Author : Patricia Stewart, Staff Writer
I was heading toward the Bridge along Deck 12 just aft of the Station 114 Bulkhead when I heard, sorry, felt, the explosion. The shock wave knocked me into the starboard hullplate, but I managed to remain standing. I felt a rush of air flowing toward the stern of the ship, followed by the breach alarm. I knew that I only had a few seconds until the vacuum pressure doors sealed off the compromised sections of the ship. I took three long strides and dove head-first past the bulkhead just as the automated safety doors slammed shut. Had I been a few feet further away I would be dying a horrible death as the vacuum of space ripped the air from my lungs. Of course, depending on the damage to the ship, I may still die, but I figured that I had a better chance than the 200 or so crewmen on the wrong side of that bulkhead.
I rushed to the Bridge. As I entered, the captain was coordinating the structural integrity assessment with the ship’s Chief Engineer. Commander Cox was coordinating the search and rescue operation. As First Lieutenant, my job was to assist the commander.
“Ah, Lieutenant Oliver,” said the commander, “We thought we had lost you. Glad you’re still with us. Listen, the only vessel we have forward of the sealed off sections of the ship is the captain’s yacht. I need you to fly six shuttle pilots and medical teams back to the aft launch bay and transfer them to the shuttlecraft. They’ll dock to the exterior hatches in the damaged sections and look for survivors. You start docking with any personal escape pods that managed to eject. You don’t have much time. We’ll have to jettison the engine compartment before the warp core explodes. You have less than two hours.”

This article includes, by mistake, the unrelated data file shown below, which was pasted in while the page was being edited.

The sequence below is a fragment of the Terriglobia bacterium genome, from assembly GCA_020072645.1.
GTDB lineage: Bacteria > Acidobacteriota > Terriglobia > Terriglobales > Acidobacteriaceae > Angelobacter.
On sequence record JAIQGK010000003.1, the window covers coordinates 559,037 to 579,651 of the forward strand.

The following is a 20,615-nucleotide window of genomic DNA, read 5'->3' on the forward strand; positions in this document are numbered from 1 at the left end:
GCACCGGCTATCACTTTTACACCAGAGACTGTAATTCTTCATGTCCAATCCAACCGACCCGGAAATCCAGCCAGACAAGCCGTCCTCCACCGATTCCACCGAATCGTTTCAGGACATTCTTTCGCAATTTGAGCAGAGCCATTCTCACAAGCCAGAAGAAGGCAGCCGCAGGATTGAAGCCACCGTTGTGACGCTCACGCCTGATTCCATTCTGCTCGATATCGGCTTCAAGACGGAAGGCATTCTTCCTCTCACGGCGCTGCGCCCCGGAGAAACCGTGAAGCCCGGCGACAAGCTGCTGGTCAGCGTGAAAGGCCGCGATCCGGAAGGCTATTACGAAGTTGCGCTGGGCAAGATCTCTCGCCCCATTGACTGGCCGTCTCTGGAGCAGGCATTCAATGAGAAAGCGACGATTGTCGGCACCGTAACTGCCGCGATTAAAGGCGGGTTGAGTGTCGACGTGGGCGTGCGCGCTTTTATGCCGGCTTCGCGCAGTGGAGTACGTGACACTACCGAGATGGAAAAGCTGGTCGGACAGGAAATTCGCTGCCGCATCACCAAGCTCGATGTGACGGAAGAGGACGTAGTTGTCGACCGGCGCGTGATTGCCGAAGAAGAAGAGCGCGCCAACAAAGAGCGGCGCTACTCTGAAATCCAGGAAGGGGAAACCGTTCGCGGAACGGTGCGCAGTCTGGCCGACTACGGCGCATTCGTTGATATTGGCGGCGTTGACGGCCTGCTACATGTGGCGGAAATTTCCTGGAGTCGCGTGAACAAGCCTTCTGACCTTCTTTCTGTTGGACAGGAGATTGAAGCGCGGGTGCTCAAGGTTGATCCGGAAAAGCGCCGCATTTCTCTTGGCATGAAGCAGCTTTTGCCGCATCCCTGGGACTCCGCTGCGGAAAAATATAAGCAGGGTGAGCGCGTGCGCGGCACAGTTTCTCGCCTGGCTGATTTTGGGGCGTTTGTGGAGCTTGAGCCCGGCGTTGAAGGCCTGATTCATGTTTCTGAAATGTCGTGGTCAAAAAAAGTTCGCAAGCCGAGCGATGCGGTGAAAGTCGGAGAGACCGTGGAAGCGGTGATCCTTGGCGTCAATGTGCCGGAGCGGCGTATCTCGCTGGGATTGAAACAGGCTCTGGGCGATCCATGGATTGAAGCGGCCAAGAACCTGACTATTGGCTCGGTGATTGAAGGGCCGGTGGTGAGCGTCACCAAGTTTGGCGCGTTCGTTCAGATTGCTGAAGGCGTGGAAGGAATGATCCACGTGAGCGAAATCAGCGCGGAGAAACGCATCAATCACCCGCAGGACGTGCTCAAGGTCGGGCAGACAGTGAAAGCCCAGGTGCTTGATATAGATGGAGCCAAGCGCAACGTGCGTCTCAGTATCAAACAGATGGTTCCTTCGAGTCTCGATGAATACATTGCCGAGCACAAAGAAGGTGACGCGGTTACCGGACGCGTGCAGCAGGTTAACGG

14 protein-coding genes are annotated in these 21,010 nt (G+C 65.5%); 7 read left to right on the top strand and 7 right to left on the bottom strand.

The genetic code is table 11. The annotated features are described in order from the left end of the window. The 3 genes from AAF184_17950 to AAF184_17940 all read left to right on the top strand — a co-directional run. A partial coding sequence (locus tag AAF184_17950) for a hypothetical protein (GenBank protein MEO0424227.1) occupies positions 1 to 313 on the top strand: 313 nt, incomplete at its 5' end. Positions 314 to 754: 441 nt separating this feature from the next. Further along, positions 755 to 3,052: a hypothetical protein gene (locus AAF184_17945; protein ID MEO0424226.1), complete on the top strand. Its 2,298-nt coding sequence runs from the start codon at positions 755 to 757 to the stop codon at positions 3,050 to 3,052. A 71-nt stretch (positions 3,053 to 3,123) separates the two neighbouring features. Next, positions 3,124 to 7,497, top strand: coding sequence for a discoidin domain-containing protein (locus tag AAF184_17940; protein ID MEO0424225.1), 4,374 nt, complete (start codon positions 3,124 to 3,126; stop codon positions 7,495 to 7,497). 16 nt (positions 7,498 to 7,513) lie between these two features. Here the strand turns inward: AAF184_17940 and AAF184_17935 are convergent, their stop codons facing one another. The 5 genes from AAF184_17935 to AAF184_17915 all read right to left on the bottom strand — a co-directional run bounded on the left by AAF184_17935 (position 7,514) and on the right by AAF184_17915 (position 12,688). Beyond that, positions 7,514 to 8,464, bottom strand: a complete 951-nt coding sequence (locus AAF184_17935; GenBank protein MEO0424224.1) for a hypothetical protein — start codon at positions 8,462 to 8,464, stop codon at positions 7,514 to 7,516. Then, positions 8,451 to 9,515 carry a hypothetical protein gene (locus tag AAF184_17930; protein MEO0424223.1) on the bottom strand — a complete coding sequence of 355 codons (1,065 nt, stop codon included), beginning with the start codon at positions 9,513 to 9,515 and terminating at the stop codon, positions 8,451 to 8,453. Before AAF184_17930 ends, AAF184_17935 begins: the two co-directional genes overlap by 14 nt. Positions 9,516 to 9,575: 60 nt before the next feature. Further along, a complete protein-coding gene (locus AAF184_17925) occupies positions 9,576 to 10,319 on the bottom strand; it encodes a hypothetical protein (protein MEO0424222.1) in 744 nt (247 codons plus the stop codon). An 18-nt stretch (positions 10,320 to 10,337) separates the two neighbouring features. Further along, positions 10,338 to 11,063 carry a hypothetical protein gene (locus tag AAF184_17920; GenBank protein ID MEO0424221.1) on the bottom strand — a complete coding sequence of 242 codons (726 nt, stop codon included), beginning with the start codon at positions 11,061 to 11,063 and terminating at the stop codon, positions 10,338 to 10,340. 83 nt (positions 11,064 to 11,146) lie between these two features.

As the yacht passed along the hull of the Indomitable, I could see a gaping hole where the propulsion section used to be. It was venting plasma. I blasted open the flight bay doors to gain access to the shuttlecraft. I transferred the pilots and medics and we began rescuing the survivors. After 90 minutes, the commander ordered us away. “We’re losing the containment field, gentlemen. We need to sever the ship at the 128 Bulkhead before the core blows. All rescue craft back off 5000 klicks.
As we pulled away, the white-hot flash of the amputation charge arced around the circumference of the ship, separating the aft third. The maneuvering thrusters of the main portion of the Indomitable fired, and it began to move forward. That’s when I spotted a drifting escape pod. “Commander, permission to retrieve another pod,” I requested.
“Negative, Mister Oliver. There’s not enough time to dock.”
“I don’t need to dock, sir. I can use the grapple,” I pleaded. “I can make it.”
The Commander hesitated a few seconds, and then said, “Okay Lieutenant, you have one shot. Hit or miss, you pull out at maximum speed. And, so there won’t be any misunderstanding, that’s an order!”
“Understood, sir.” Fortunately, all those training exercises paid off. I managed to snag the pod cleanly and towed it toward the escaping forward end of the Indomitable. At 5200 klicks, the Indomitable’s warp core exploded into a fireball that was so bright the yacht’s emergency shutters polarized the viewports. Ten seconds later, they depolarized to reveal the debris field silently expanding. I watched as thousands of molecular fragments impacted the yacht’s shields and harmlessly dissipated as tiny flashes of light.
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